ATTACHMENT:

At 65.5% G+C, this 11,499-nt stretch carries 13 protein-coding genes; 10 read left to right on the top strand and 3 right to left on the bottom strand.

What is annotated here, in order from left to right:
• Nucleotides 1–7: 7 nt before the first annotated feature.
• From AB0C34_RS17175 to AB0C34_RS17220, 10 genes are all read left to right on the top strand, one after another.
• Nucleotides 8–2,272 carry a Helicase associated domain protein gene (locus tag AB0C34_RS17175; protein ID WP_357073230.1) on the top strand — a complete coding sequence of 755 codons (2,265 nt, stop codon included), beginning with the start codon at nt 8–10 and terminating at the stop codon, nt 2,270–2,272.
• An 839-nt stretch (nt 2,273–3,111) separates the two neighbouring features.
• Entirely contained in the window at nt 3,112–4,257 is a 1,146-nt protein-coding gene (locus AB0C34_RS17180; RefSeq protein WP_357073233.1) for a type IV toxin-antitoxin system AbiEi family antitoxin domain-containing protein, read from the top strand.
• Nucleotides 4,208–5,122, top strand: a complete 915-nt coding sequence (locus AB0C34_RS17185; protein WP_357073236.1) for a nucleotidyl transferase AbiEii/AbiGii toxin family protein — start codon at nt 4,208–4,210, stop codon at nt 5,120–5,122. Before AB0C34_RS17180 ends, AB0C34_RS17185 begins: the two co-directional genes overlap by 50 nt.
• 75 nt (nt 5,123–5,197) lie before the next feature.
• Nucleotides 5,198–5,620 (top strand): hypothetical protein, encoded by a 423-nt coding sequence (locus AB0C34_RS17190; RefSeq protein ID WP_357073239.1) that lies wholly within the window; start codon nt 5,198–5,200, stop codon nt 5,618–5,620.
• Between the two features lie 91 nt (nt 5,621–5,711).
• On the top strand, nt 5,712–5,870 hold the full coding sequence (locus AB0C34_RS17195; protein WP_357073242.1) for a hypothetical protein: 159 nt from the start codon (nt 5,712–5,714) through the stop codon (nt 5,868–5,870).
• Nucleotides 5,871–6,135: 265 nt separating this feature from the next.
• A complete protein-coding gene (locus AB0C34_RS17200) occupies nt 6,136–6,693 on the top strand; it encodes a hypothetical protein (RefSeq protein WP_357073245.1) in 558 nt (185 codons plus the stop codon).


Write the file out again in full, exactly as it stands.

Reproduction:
At 65.5% G+C, this 11,499-nt stretch carries 13 protein-coding genes; 10 read left to right on the top strand and 3 right to left on the bottom strand.

What is annotated here, in order from left to right:
• Nucleotides 1–7: 7 nt before the first annotated feature.
• From AB0C34_RS17175 to AB0C34_RS17220, 10 genes are all read left to right on the top strand, one after another.
• Nucleotides 8–2,272 carry a Helicase associated domain protein gene (locus tag AB0C34_RS17175; protein ID WP_357073230.1) on the top strand — a complete coding sequence of 755 codons (2,265 nt, stop codon included), beginning with the start codon at nt 8–10 and terminating at the stop codon, nt 2,270–2,272.
• An 839-nt stretch (nt 2,273–3,111) separates the two neighbouring features.
• Entirely contained in the window at nt 3,112–4,257 is a 1,146-nt protein-coding gene (locus AB0C34_RS17180; RefSeq protein WP_357073233.1) for a type IV toxin-antitoxin system AbiEi family antitoxin domain-containing protein, read from the top strand.
• Nucleotides 4,208–5,122, top strand: a complete 915-nt coding sequence (locus AB0C34_RS17185; protein WP_357073236.1) for a nucleotidyl transferase AbiEii/AbiGii toxin family protein — start codon at nt 4,208–4,210, stop codon at nt 5,120–5,122. Before AB0C34_RS17180 ends, AB0C34_RS17185 begins: the two co-directional genes overlap by 50 nt.
• 75 nt (nt 5,123–5,197) lie before the next feature.
• Nucleotides 5,198–5,620 (top strand): hypothetical protein, encoded by a 423-nt coding sequence (locus AB0C34_RS17190; RefSeq protein ID WP_357073239.1) that lies wholly within the window; start codon nt 5,198–5,200, stop codon nt 5,618–5,620.
• Between the two features lie 91 nt (nt 5,621–5,711).
• On the top strand, nt 5,712–5,870 hold the full coding sequence (locus AB0C34_RS17195; protein WP_357073242.1) for a hypothetical protein: 159 nt from the start codon (nt 5,712–5,714) through the stop codon (nt 5,868–5,870).
• Nucleotides 5,871–6,135: 265 nt separating this feature from the next.
• A complete protein-coding gene (locus AB0C34_RS17200) occupies nt 6,136–6,693 on the top strand; it encodes a hypothetical protein (RefSeq protein WP_357073245.1) in 558 nt (185 codons plus the stop codon).